The RGS aims to establish a more sustainable pattern of population growth and development in the region over a twenty-five year period by encouraging and directing most new development in the region within designated Growth Containment Boundaries [See: What is a Growth Containment Boundary?], thereby keeping urban settlement compact, protecting the integrity of rural and resource areas, protecting the environment, increasing servicing efficiency, and retaining mobility within the region.
After the adoption of the RGS, municipalities have a two year period in which to prepare or update Regional Context Statements in their OCPs. The Regional Context Statement is then submitted to the Regional District of Nanaimo Board for consideration.
The RGS sets the direction for Official Community Plans (OCPs) and other bylaws of member municipalities and the regional district. An OCP must include a Regional Context Statement, to describe how it either does, or will become consistent over time with the direction set by the RGS.
Aside from requiring that OCPs include Regional Context Statements, the RGS allows municipalities flexibility with respect to how they choose to implement policies and be consistent with the direction set by the RGS.
Electoral Areas Affected by the RGS
The RGS provides a framework for member municipalities and the RDN to coordinate growth management issues that cross municipal boundaries. The RGS also provides a mechanism to connect with provincial ministries and agencies who have jurisdiction in areas that impact land use and community planning and whose resources are needed to implement projects and programs. Inter jurisdictional coordination is essential to protecting our environment and achieving a high quality of life for present and future residents in the region.
A strong component of the RGS is focusing growth into specific areas to avoid urban sprawl and promote settlement patterns that follow the principles of Smart Growth. The RGS establishes a pattern of land use intended to support the creation of Complete, Compact Communities.
Since 2008, Provincial regulations require RGS's to include targets for the reduction of GHG's and establish policies and actions with respect to achieving those targets. By influencing land use patterns and associated transportation choices, a RGS can have a major influence on reducing green house gas (GHG) emissions and mitigating the negative impacts of climate change. A regional growth strategy can also plan for future energy supply using alternate sources while also promoting the efficient use and conservation of existing resources.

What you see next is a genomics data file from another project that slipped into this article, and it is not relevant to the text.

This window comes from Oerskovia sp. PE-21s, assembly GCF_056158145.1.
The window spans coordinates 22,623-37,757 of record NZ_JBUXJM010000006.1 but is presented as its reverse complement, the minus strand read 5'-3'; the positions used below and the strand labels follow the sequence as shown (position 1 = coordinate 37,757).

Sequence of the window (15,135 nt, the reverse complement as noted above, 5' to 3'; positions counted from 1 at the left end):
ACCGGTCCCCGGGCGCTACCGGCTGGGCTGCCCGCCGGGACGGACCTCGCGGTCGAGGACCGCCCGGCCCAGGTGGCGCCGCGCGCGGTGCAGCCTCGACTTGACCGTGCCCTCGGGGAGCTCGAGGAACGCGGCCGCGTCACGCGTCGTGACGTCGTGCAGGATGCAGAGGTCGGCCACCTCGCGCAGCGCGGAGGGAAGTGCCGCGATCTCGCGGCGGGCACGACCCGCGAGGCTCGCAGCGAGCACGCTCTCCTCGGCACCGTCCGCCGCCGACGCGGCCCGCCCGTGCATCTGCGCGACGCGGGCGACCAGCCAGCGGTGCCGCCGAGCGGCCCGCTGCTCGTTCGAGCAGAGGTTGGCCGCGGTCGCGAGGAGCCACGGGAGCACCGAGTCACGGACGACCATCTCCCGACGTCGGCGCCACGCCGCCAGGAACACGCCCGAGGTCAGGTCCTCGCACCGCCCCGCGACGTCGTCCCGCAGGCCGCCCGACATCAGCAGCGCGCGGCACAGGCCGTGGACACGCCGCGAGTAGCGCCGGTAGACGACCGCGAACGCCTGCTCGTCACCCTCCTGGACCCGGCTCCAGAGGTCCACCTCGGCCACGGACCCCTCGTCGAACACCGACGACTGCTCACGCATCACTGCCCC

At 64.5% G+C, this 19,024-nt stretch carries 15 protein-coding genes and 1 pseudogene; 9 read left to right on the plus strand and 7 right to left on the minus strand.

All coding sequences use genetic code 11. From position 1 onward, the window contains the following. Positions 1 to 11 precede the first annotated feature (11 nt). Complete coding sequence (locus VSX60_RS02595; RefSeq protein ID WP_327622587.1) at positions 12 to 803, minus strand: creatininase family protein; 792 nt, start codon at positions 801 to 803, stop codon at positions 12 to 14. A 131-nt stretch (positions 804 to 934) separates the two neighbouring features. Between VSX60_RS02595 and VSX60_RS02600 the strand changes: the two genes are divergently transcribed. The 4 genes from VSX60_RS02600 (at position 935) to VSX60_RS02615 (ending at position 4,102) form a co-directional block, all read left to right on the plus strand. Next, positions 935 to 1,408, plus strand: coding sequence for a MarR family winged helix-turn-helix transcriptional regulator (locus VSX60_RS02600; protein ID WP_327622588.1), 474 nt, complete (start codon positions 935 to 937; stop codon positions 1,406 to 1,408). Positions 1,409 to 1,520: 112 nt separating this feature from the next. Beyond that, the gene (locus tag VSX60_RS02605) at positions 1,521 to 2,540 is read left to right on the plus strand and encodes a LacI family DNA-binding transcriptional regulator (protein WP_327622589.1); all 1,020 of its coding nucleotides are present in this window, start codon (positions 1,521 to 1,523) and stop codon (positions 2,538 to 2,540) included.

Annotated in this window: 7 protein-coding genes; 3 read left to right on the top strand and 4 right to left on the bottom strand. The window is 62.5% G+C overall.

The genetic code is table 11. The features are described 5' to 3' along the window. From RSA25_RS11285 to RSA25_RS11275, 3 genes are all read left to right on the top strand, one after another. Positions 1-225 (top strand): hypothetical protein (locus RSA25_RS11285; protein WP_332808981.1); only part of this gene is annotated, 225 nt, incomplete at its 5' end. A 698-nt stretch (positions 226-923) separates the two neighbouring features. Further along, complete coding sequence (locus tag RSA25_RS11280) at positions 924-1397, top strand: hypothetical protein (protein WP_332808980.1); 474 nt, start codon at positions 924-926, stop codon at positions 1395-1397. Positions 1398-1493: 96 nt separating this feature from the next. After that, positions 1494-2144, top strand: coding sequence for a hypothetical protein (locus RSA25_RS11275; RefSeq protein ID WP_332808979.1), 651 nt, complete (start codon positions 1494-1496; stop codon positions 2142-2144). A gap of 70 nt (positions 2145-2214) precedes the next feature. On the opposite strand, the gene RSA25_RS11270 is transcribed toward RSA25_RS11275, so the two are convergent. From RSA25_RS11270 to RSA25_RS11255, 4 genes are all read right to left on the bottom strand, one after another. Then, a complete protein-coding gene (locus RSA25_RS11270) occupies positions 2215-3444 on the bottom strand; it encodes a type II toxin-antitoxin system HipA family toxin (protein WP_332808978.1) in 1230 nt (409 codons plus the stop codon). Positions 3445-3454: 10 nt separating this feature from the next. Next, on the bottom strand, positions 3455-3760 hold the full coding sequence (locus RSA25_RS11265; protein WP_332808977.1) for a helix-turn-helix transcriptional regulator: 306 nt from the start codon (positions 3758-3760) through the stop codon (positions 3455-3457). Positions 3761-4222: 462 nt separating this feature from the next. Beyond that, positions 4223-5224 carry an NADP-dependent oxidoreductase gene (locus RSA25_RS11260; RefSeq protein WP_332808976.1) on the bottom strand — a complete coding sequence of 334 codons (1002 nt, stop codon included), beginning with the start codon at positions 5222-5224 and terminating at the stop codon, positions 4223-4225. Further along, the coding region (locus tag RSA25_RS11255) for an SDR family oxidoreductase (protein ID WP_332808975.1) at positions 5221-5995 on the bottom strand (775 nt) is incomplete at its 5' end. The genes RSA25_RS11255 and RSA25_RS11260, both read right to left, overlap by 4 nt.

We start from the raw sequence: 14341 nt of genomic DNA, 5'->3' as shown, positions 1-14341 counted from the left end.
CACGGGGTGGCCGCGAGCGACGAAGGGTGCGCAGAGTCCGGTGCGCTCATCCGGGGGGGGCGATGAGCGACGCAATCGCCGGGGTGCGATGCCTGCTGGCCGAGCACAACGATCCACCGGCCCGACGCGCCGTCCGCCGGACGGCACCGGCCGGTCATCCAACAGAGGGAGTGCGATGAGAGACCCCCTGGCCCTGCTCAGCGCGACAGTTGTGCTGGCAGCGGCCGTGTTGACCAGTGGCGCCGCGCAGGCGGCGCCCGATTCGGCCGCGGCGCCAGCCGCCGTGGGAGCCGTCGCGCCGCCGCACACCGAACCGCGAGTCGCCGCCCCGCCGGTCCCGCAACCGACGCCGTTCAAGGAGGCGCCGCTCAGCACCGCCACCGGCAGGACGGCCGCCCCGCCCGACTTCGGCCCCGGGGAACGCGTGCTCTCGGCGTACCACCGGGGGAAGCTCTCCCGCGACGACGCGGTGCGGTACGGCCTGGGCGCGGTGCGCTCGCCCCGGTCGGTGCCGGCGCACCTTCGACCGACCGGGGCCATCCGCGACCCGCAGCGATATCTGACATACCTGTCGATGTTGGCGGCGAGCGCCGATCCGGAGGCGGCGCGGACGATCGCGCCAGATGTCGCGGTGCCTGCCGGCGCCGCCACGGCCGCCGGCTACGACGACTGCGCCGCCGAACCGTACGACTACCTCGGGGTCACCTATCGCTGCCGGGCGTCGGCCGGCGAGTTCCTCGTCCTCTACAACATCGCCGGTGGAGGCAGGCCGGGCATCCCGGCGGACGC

The challenges addressed by the RGS cannot be adequately undertaken by individual jurisdictions on their own. An important benefit of the RGS is that it provides a framework that encourages inter-jurisdictional coordination and cooperation between the regional district and municipalities to address regional issues that affect all local governments. This allows for more effective implementation to better address sustainability issues and economies of scale for undertaking projects jointly.
In addition to policies carried out through land use and community planning, other departments of the RDN will also implement the RGS through their own policies and programs (For example, Parks and Recreation, Regional and Community Utilities, Transportation and Solid Waste Services).
Implementation Agreements are another tool under the Local Government Act, to coordinate the actions between local and provincial jurisdictions to implement the RGS. An Implementation Agreement is a commitment by local and provincial jurisdictions to implement specified content of the RGS. Implementation Agreements will be developed, following the completion of the current RGS review and adoption of the revised RGS by the Board.
A review of the RGS must be considered every five years to ensure that the document remains relevant to the growth concerns of the region. The regional district must also continuously monitor the actions in relation to the implementation of the RGS, and prepare annual progress reports in regards to the implementation.
The RDN is responsible for monitoring the implementation of the RGS and preparing annual implementation reports.
The RDN and member municipalities must make reasonable efforts to reach an agreement on the RGS content. If they are unable to reach consensus on an essential provision of the RGS, then the Minister of Community, Sport and Cultural Development is consulted to determine the most appropriate means for dispute resolution. The consultation with the Minister is deemed to be the last resort for the settlement of the RGS process, and the cost is incurred by the local governments involved.
For municipalities, OCPs must include a Regional Context Statement that explains how the OCP is consistent with the direction established in the RGS. Where an OCP is not consistent with the RGS, the context statement must explain how the OCP will be made consistent over time.
For electoral areas, the goals, objectives and policies in an OCP must not be in conflict with the goals and policies of the regional growth strategy. Section 865(1) of the Local Government Act requires that: All bylaws adopted by a regional district board after the board has adopted a regional growth strategy, and all services undertaken by a regional district after the board has adopted a regional growth strategy, must be consistent with the regional growth strategy. This means that an electoral area OCP, because it is adopted by bylaw, must be consistent with the RGS.
Please note that the term Urban Containment Boundary (UCB) was used in current and previous versions of the Regional Growth Strategy. Please see the question 'What is the Urban Containment Boundary'.